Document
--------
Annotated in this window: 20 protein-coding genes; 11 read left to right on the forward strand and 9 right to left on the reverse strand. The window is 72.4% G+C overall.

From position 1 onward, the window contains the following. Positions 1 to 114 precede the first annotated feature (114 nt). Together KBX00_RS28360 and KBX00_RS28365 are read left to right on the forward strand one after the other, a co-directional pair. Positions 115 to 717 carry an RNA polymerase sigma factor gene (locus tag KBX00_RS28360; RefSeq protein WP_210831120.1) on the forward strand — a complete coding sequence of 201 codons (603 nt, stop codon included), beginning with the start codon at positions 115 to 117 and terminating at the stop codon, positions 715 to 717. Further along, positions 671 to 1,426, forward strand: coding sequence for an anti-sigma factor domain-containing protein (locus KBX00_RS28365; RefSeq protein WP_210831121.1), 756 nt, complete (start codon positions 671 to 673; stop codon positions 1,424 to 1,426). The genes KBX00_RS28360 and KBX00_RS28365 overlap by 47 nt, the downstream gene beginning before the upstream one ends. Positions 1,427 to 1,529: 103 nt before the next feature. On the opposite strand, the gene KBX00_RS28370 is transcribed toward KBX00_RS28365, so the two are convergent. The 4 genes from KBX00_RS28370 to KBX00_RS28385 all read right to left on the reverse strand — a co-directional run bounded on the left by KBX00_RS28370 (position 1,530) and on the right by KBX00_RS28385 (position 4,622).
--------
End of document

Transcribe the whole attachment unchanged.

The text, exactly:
Annotated in this window: 20 protein-coding genes; 11 read left to right on the forward strand and 9 right to left on the reverse strand. The window is 72.4% G+C overall.

From position 1 onward, the window contains the following. Positions 1 to 114 precede the first annotated feature (114 nt). Together KBX00_RS28360 and KBX00_RS28365 are read left to right on the forward strand one after the other, a co-directional pair. Positions 115 to 717 carry an RNA polymerase sigma factor gene (locus tag KBX00_RS28360; RefSeq protein WP_210831120.1) on the forward strand — a complete coding sequence of 201 codons (603 nt, stop codon included), beginning with the start codon at positions 115 to 117 and terminating at the stop codon, positions 715 to 717. Further along, positions 671 to 1,426, forward strand: coding sequence for an anti-sigma factor domain-containing protein (locus KBX00_RS28365; RefSeq protein WP_210831121.1), 756 nt, complete (start codon positions 671 to 673; stop codon positions 1,424 to 1,426). The genes KBX00_RS28360 and KBX00_RS28365 overlap by 47 nt, the downstream gene beginning before the upstream one ends. Positions 1,427 to 1,529: 103 nt before the next feature. On the opposite strand, the gene KBX00_RS28370 is transcribed toward KBX00_RS28365, so the two are convergent. The 4 genes from KBX00_RS28370 to KBX00_RS28385 all read right to left on the reverse strand — a co-directional run bounded on the left by KBX00_RS28370 (position 1,530) and on the right by KBX00_RS28385 (position 4,622).